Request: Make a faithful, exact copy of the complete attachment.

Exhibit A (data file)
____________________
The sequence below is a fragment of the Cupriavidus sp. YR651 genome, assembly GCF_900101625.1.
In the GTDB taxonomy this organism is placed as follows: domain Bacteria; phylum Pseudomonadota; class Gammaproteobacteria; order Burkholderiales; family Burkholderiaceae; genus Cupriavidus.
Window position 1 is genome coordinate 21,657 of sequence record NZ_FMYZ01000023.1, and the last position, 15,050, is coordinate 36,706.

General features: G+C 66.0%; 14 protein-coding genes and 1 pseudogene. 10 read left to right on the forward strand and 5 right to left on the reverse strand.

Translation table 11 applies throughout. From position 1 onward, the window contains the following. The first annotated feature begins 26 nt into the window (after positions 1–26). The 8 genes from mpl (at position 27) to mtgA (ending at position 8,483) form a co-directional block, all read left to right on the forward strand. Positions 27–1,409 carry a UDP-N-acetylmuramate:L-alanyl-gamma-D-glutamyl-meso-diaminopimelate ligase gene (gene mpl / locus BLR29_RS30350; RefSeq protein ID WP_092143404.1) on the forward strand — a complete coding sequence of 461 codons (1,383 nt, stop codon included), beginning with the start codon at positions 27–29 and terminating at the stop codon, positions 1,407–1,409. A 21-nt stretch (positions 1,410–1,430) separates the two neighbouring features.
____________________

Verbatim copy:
The sequence below is a fragment of the Cupriavidus sp. YR651 genome, assembly GCF_900101625.1.
In the GTDB taxonomy this organism is placed as follows: domain Bacteria; phylum Pseudomonadota; class Gammaproteobacteria; order Burkholderiales; family Burkholderiaceae; genus Cupriavidus.
Window position 1 is genome coordinate 21,657 of sequence record NZ_FMYZ01000023.1, and the last position, 15,050, is coordinate 36,706.

General features: G+C 66.0%; 14 protein-coding genes and 1 pseudogene. 10 read left to right on the forward strand and 5 right to left on the reverse strand.

Translation table 11 applies throughout. From position 1 onward, the window contains the following. The first annotated feature begins 26 nt into the window (after positions 1–26). The 8 genes from mpl (at position 27) to mtgA (ending at position 8,483) form a co-directional block, all read left to right on the forward strand. Positions 27–1,409 carry a UDP-N-acetylmuramate:L-alanyl-gamma-D-glutamyl-meso-diaminopimelate ligase gene (gene mpl / locus BLR29_RS30350; RefSeq protein ID WP_092143404.1) on the forward strand — a complete coding sequence of 461 codons (1,383 nt, stop codon included), beginning with the start codon at positions 27–29 and terminating at the stop codon, positions 1,407–1,409. A 21-nt stretch (positions 1,410–1,430) separates the two neighbouring features.